Hospital staff who regularly work night shifts have a 20 per cent higher risk of flu-like and respiratory complaints than staff who only work day shifts. This is shown by a RIVM National Institute for Public Health and the Environment study among almost 600 employees of six Dutch hospitals. An article about this research was recently published in the American Journal of Epidemiology.

More than 500 hospital staff (mainly nurses but also doctors, caregivers and paramedics) who regularly work night shifts and nearly one hundred day workers participated in the study. During the influenza season, everybody was asked to keep track of their flu-like or respiratory complaints for six months using a specially developed smartphone app. The app then identified episodes of such complaints. An episode was defined as having at least one day of/with? two or more different flu-like illness or respiratory symptoms, or at least one of those complaints during two days, such as nasal cold, cough or fever. The study showed that people who worked at night experienced an average of 3 to 4 episodes of flu- and respiratory complaints during the winter season. Among the hospital staff who worked only during the day, that number was between 2 and 3 episodes. However, the average duration of the episodes was not different.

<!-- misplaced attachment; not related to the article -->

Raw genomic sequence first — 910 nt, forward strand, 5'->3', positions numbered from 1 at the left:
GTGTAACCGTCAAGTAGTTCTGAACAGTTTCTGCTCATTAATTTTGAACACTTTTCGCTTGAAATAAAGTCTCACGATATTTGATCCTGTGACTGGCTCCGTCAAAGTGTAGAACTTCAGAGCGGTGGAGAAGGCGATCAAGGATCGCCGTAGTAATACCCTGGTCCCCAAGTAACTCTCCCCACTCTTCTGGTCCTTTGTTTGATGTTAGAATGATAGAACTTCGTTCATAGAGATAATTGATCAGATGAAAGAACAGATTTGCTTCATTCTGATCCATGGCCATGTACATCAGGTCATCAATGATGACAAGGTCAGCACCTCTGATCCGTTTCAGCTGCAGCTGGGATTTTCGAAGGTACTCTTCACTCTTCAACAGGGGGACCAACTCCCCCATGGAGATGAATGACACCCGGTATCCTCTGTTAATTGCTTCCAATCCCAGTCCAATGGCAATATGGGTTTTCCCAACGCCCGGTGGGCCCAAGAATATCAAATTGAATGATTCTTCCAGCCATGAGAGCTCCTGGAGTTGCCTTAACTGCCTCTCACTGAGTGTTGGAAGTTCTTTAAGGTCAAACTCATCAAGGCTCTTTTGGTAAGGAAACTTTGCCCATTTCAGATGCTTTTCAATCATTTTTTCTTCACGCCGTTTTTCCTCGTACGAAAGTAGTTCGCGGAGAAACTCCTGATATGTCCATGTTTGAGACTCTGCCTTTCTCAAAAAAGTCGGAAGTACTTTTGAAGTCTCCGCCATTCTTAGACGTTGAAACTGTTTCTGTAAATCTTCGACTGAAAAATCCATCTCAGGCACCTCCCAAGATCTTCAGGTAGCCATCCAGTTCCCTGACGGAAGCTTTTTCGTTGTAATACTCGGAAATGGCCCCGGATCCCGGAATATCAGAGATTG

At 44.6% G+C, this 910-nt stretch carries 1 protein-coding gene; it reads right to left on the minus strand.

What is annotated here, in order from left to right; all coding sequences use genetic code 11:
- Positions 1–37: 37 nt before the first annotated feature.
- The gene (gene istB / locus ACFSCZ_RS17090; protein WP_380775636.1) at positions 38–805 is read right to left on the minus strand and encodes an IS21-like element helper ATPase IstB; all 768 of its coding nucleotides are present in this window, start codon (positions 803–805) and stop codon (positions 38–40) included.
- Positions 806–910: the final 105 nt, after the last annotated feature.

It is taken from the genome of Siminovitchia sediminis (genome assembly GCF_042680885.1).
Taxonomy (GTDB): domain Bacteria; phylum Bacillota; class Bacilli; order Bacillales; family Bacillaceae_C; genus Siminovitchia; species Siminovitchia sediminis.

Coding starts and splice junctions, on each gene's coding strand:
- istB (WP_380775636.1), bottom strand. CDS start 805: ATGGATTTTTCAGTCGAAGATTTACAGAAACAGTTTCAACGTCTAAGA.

In addition, it appeared that night shift workers also reported more episodes with serious complaints than day workers. This research shows that for night shift workers, in addition to the already known risks, a higher susceptibility to respiratory infections is also present. This has direct consequences for the health of night shift workers, but possibly also indirect consequences for patients, such as a higher risk of infection. Follow-up research should provide insight into possible causality and underlying mechanisms connecting night shift work and infection susceptibility. The research is part of a larger RIVM project into night shift work and health, which also focuses on mechanisms that connect night shift work with health, such as diet, sleep and physical activity. Amsterdam University Medical Center (Amsterdam UMC)  and University Medical Center Utrecht (UMC Utrecht) also contributed to this research.